Monday, 10 July 2006

Quantification of Root-Soil and Root-Insect Interactions Using X-Ray Microtomography.

Peter J. Gregory1, Scott N. Johnson1, Derek B. Read2, Caroline E. Hargreaves2, Dimitry V. Grinev3, and Iain M. Young3. (1) SCRI, Invergowrie, Dundee, DD2 5DA, United Kingdom, (2) Department of Soil Science, University of Reading, Whiteknights, Reading, RG6 6DW, United Kingdom, (3) SIMBIOS Centre, University of Abertay, Dundee, DD1 1HG, United Kingdom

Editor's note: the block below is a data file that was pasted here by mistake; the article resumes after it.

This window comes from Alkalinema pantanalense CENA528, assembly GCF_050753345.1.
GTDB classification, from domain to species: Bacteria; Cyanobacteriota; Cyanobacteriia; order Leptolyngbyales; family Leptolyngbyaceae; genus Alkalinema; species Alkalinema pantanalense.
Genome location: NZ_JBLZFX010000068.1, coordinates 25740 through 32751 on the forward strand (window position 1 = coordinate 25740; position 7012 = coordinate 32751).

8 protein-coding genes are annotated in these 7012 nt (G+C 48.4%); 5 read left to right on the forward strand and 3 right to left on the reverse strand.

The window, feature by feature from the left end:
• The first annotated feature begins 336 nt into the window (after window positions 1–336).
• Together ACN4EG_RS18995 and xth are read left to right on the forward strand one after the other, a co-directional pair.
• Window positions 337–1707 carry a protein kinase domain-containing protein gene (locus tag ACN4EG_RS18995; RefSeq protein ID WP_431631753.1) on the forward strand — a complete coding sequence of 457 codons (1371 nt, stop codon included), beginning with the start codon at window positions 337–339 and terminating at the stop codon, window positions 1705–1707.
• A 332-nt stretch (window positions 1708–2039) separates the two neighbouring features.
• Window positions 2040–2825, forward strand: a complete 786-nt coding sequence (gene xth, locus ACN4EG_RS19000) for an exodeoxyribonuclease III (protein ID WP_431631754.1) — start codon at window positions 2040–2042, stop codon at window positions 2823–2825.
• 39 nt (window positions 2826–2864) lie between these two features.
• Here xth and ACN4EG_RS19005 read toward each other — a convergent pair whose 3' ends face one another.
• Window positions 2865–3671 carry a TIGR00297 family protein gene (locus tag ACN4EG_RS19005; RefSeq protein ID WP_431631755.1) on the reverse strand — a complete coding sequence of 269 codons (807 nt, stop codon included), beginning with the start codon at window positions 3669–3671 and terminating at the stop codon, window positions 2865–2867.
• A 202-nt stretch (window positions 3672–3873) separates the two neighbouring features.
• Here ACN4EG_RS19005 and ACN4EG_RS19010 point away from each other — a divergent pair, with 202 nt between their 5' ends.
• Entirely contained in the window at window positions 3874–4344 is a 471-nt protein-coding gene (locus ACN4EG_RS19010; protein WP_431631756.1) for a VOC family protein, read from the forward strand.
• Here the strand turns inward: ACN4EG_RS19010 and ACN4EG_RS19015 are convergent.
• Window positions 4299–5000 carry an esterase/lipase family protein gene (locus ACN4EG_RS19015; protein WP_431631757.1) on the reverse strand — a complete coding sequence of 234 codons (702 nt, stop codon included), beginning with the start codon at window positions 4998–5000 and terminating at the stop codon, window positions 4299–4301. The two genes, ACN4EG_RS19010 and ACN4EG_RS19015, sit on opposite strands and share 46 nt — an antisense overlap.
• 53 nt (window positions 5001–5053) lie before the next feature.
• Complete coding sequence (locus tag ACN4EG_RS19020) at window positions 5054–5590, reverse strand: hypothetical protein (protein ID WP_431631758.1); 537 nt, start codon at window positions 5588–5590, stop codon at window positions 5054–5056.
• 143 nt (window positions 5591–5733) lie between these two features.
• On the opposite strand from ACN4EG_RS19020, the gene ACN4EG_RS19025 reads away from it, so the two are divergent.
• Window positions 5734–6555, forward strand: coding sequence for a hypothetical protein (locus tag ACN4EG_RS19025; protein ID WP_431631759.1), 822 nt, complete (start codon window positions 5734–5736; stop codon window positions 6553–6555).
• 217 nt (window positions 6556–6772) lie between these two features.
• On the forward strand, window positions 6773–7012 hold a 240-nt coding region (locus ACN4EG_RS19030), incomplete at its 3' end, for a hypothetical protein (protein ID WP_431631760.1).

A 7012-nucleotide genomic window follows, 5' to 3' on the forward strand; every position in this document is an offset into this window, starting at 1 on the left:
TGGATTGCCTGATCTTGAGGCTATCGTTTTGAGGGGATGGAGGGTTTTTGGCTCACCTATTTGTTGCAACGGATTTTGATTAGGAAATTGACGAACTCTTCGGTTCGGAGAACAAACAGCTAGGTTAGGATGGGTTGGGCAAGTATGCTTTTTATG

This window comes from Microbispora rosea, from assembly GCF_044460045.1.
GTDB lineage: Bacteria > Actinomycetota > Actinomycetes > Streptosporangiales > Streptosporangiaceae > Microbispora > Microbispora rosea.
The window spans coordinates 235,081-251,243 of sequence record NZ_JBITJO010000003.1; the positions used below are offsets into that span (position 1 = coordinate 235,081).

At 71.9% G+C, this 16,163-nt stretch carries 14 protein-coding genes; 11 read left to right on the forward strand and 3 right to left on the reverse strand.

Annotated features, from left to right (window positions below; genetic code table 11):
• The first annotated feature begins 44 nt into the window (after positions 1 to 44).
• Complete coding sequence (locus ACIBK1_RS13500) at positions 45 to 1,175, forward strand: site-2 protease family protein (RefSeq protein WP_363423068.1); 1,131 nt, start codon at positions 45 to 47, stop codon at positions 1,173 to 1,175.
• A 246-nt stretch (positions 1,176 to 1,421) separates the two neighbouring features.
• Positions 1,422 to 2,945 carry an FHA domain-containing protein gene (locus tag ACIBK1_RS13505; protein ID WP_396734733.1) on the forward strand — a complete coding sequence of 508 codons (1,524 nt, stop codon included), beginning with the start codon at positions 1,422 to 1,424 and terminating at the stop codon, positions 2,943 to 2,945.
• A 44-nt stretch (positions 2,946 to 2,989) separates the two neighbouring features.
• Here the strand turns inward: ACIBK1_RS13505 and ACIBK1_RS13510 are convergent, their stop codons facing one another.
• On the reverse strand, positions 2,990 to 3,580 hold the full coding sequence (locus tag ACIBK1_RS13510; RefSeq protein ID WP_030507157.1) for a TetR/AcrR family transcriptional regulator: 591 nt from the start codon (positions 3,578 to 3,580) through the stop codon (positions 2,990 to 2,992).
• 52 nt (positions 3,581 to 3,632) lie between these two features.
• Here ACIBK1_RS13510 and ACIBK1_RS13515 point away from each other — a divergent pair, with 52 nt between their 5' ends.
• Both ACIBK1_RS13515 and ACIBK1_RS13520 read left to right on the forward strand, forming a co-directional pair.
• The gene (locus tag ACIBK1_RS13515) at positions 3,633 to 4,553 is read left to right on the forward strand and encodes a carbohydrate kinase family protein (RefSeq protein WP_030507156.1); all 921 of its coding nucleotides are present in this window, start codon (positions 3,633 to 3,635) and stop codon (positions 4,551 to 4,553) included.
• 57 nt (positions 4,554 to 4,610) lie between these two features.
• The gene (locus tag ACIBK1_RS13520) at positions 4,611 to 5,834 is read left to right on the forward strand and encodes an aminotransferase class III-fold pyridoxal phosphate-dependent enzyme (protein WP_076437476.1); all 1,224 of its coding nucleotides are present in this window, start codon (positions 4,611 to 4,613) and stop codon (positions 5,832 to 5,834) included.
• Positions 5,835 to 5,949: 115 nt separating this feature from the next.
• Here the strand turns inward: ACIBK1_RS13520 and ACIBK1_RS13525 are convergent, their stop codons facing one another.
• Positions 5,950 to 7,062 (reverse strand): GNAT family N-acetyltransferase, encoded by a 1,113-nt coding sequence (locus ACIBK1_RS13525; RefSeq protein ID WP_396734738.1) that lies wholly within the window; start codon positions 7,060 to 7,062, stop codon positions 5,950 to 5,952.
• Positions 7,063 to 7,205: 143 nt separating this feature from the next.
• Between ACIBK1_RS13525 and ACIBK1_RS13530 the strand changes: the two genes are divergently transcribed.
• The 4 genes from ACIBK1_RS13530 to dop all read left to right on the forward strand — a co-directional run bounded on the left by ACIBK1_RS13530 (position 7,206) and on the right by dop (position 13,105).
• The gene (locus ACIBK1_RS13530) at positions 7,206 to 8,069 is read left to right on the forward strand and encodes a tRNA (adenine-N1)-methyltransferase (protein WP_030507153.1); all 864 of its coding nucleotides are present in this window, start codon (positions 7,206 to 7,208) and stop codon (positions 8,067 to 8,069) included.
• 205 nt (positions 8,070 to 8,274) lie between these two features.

X-ray microtomography is rapidly developing as a technique to investigate both the structure of soils and rhizosphere interactions (Gregory et al., 2003). Specialist benchtop instruments have been developed that allow spatial resolution of about 0.1 mm for sample sizes of up to 50 mm diameter. In this paper we report studies on the growth of wheat and rape roots in response to a band of phosphate and on the movement of insects (Sitona lepidus and Agrioties spp.) in the rhizosphere. Pre-germinated wheat (Triticum aestivum L.) seeds were grown in pots of 210 mm diameter acrylic tubing, 250 mm long, lined with a polythene bag. The pots were filled in three layers: the upper and lower layers consisted of acid washed sand (air-dried, sieved to <2 mm), pre-wet to a gravimetric water content of 17.5% with de-ionised water. The middle layer consisted of Bullionfield soil (air-dried, sieved to <2 mm), also pre-wet to a gravimetric water content of 17.5%, but with nutrient solution (0.5 g l-1 KH2PO4). The soil layer was 2 cm deep and the upper sand layer 3cm deep. The main root axes contacted the soil band within two days of germination. Lateral roots were visible 4 days later, and 8 days after germination, an extensive array of lateral roots was visible on the radicle, within the soil band (Fig.1). The movement of Sitona lepidus larvae towards nodules of white clover (Trifolium repens L.) roots growing in re-packed soil was studied non-invasively (Johnson et al., 2004). The larvae travelled between 9 and 27 mm in 9h at a mean speed of 1.8 mm h-1. Burrowing patterns were convoluted rather than linear with changes in trajectory evident from this study that would be masked in more commonly used “slant boards”. These studies demonstrated that the larvae responded to a chemical signal from the nodule/root, possibly an isoflavonoid (Johnson et al., 2005). More recently studies with Agriotes spp. (Fig. 2) have demonstrated the preferential movement to some genotypes of potato but not to others, again suggesting response to semiochemicals. Fig. 1. Growth of a wheat seedling through a soil band enriched with P after 8 days. The horizontal lateral roots show the boundaries of the soil band. Fig. 2. A mature wireworm (Agriotes spp.) about 20 mm long moving through re-packed soil.

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